Alto and Tenor Saxophone

Zan has played saxophone for over 50 years and shares his experience and knowledge in lessons designed to help students of any ability play the horn better, inviting joy into one's life. He focuses on developing a good, warm sound, proper hand technique, proper use of the breath, and essential reading skills. Ultimately, the goal is to help the student learn how to teach herself/himself. Written musical material employed ranges from classical exercises to pop songs through the ages and gems from the jazz repertoire.


Zan has been studying and practicing jazz improvisation since the mid-1960s and has experience soloing with scores of top musicians (see bio). His thrust as an educator is to determine what the student is trying to achieve in her/his improvisations and to help the student achieve those goals. Transcribing classic instrumental solos from recordings, playing previously transcribed solos out of books, and scatting one’s own ideas and incorporating those into one’s solos are but three of the methods Zan employs to help further a musician’s soloing capability.

Vocals and Scat Singing

Zan has been singing on stage since he was in elementary school and has been scatting since the early 1960s. He can help a singer with lyric interpretations, rhythmic feel, and presentation ideas. As a scat coach, his teaching method is based around an instrumentalist’s point of view, working with students to develop both repertoire and vocabulary by working with instrumental as well as vocal recordings.

Introduction to Jazz

One of the main reasons that jazz is out of the mainstream and not that well understood is that potential listeners, who might deeply appreciate it given the opportunity, are not exposed to it in an informative, friendly way by someone with a serious passion. Zan, who is such a person, offers classes ranging from single to 4-time sessions that introduce listeners, via classic recordings, to the core principles of music, and jazz: rhythm, melody, and harmony. By exploring timeless recordings, sometimes one track bit by bit, novice listeners gain a deeper understanding of what jazz is all about, and why devotees feel it has such lasting appeal. The goal is for listeners to leave the class with a new-found appreciation of a great art form that will bring joy and richness into their lives.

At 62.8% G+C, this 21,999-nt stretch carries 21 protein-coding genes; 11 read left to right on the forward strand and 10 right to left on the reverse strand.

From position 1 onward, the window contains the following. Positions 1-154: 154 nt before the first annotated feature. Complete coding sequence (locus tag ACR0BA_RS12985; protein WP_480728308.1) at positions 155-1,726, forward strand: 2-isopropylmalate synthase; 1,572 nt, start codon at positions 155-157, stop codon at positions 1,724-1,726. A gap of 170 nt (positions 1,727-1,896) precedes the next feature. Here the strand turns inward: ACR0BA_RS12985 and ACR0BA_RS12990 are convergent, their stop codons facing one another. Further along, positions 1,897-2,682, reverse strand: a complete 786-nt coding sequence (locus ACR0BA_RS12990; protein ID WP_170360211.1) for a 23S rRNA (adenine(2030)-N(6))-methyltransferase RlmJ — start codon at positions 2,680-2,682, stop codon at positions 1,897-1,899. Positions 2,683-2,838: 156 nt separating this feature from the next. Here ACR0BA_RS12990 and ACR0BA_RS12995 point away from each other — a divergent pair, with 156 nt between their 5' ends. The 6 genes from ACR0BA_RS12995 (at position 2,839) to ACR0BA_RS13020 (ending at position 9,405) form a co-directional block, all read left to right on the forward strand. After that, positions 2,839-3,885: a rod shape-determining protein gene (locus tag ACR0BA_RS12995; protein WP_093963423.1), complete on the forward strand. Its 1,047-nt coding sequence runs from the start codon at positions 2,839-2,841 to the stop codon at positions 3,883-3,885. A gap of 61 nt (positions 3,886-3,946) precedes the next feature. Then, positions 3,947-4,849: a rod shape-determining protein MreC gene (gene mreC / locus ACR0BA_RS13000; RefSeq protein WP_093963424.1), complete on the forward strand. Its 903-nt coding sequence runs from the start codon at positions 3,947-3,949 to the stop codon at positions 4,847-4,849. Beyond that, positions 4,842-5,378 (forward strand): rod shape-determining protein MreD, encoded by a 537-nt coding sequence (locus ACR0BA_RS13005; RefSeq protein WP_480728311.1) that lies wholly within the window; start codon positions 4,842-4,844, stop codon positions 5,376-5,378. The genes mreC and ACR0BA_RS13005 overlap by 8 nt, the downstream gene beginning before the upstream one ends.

Playing Music/Basic Musicianship

This class is for those who are curious about playing music, what it might bring into their lives, what kind of work it entails, what kind of positive — and negative — results you will encounter. It is Zan’s feeling that playing music is a deeply moving, even healing experience that almost anyone can take part in. All it takes is interest, energy, and time — though even a few minutes a day can provide a benefit. Here, we explore the values of music, the kind of skills required to play, how to establish a practice regimen, how to improve, and more. Interested students can play any instrument, or simply want to play one.

For inquiries regarding any of the above classes or subjects, please contact Zan.

"That was fun, fun, fun, fun, fun!"

– Denise McCoy, music director, The Priory, Newark, NJ, 2009

“You played that good.”

– pianist Barry Harris at a workshop, LA., circa 1995.

“People ought to come down here and find out who you really are.”

– drummer Clarence Johnston at Cat & Fiddle Pub, Hollywood, circa 1995

“Don’t sound that bad to me…Keep doin’ what you’re doin’, keep cookin’.”

– Saxophonist Lou Donaldson at Smoke Jazz Club, New York, 2006.

“Great show!”

– Audience member at Smalls Jazz Club, New York, 2007.

“Thanks for that old school jazz. Made us very happy.”

– Listener at a North Berkeley music and writing salon, 2012

“You guys are a bunch of funky 'mf-ers'. Thanks for keeping the flame alive.”

– Drummer Mike Clark on a quartet performance at Nick’s, Berkeley, 2012.

“Thanks for coming down the other night. Sounded good, man!”

– Guitarist Dave Stryker re: Cecil’s Jazz Club, West Orange, NJ, 2006.

“Keep doing what you’re doing.”

– Trumpeter Joe Magnarelli at Whole Foods, West Orange, 2011.

“You sounded great. The tone is happenin'. Keep on the path and see where it takes you."

– Saxophonist Chris Byars re: Smalls, New York, 2005

"I liked your sound."

– Saxophonist Paul Jeffrey, Smoke, NYC, 2006

"Beautiful Stuff. Your band kicks ass!"

– Richard D., re: the demo tracks